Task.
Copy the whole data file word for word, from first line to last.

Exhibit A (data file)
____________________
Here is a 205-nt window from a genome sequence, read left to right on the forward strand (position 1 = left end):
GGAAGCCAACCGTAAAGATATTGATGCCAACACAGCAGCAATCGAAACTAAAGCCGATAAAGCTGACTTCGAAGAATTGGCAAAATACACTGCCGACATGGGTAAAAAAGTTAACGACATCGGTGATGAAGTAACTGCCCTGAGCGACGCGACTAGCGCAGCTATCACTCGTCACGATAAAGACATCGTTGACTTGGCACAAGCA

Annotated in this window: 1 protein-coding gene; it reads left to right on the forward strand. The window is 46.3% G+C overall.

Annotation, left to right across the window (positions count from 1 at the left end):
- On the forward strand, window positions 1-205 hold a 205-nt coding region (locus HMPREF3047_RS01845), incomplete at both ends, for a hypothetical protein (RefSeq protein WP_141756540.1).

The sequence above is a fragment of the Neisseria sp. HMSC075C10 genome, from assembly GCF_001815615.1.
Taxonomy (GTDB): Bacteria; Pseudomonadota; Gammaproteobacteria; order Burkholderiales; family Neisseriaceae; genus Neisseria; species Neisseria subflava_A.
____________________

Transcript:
Here is a 205-nt window from a genome sequence, read left to right on the forward strand (position 1 = left end):
GGAAGCCAACCGTAAAGATATTGATGCCAACACAGCAGCAATCGAAACTAAAGCCGATAAAGCTGACTTCGAAGAATTGGCAAAATACACTGCCGACATGGGTAAAAAAGTTAACGACATCGGTGATGAAGTAACTGCCCTGAGCGACGCGACTAGCGCAGCTATCACTCGTCACGATAAAGACATCGTTGACTTGGCACAAGCA

Annotated in this window: 1 protein-coding gene; it reads left to right on the forward strand. The window is 46.3% G+C overall.

Annotation, left to right across the window (positions count from 1 at the left end):
- On the forward strand, window positions 1-205 hold a 205-nt coding region (locus HMPREF3047_RS01845), incomplete at both ends, for a hypothetical protein (RefSeq protein WP_141756540.1).

The sequence above is a fragment of the Neisseria sp. HMSC075C10 genome, from assembly GCF_001815615.1.
Taxonomy (GTDB): Bacteria; Pseudomonadota; Gammaproteobacteria; order Burkholderiales; family Neisseriaceae; genus Neisseria; species Neisseria subflava_A.